After a year of getting a good score for your USMLE Step 1, you would face the next level of USMLE – Step 2 CS or Step 2 CK. With the written examinations of the USMLE boards, you can more or less predict your USMLE scores. But it is quite different with Step two CS. You will be showing your clinical skills, particularly in assessment and physical examination of a simulated clinical situation.
After gathering the necessary data from your patient to create your clinical picture of the patient's illness, you will be expected to provide feedback to your patient. This will come in the form of health teaching, prescription and other related information that the given illness requires. It is expected that you provide effective feedback that is:
There is no doubt that you will be given points on your knowledge of medical concepts and principles and how you apply it to the given situation. But when you are in a situation where you are conscious of a group of people hanging to your every word, you can't help but feel nervous. And the more you do, the more it will be difficult for you to think clearly and use words to elicit necessary information from your patient, as well as provide useful information for your patient.
- Focus on behavior rather than on the person. It is important that you refer to what the patient does than to what you think or imagine he is. Thus, you might say that a person "talked more than anyone else in this meaning" rather than "he is a loudmouth." The former allows for the possibility of change while latter implies a fixed personality trait.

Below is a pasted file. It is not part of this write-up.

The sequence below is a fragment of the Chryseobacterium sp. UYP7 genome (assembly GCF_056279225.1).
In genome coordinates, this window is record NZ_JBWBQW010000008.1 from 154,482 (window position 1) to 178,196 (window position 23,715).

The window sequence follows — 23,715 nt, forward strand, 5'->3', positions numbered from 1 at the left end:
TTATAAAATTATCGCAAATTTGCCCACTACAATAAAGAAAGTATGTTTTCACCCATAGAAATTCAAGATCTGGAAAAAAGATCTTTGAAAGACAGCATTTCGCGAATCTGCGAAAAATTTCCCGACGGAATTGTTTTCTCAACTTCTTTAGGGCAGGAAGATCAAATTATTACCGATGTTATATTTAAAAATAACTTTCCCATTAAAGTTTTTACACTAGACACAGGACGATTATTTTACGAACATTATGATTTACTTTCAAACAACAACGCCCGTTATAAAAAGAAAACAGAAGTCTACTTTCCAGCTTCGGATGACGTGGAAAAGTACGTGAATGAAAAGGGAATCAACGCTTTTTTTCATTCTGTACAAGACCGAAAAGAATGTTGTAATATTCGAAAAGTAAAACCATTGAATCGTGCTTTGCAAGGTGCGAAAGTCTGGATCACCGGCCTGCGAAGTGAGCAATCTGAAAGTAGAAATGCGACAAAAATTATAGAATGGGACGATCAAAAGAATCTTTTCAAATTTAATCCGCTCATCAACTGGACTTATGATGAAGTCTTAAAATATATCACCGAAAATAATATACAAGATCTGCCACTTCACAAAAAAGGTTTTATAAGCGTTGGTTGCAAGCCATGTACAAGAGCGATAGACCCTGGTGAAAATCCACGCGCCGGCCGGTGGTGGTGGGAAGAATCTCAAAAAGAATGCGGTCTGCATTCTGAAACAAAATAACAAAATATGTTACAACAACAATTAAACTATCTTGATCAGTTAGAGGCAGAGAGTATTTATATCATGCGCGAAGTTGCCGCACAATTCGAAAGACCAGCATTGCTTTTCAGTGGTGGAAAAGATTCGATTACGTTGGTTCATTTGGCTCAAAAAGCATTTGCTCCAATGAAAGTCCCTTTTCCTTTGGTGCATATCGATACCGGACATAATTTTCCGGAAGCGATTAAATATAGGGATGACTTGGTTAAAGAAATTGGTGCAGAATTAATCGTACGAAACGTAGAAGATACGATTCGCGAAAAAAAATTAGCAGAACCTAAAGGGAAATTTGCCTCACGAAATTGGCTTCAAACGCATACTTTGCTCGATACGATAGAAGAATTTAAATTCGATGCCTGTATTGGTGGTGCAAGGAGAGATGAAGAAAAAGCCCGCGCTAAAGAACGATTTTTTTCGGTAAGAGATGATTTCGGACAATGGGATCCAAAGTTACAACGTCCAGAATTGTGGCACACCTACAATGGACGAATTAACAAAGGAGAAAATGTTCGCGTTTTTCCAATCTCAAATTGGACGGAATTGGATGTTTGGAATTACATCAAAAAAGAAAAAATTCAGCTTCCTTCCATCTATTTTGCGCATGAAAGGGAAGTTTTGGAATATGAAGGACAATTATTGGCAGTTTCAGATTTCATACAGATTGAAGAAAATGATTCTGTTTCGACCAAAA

- It takes into account the needs of the patient for the feedback. What you say can be destructive when it serves only your needs and fails to consider the needs of the person you are talking to. Effective feedback is given to help, not to hurt
- Directed toward behavior which the patient can do something about. Frustration is only increased when the patient is reminded of some shortcomings over which he has no control or a physical characteristic which he can do nothing about
- Involves sharing of information rather than giving advice. By sharing information, you leave the patient free to decide for himself. By telling him what to do, to some degree, you take away the patient's right to autonomy.
- Involve the amount of information the patient can use rather than the amount you would like to give. To overload a patient with feedback is to reduce the possibility that he may be able to use what he receives effectively. When we give more than what the patient can use, you are more often than not satisfying some need of your own rather than helping the patient.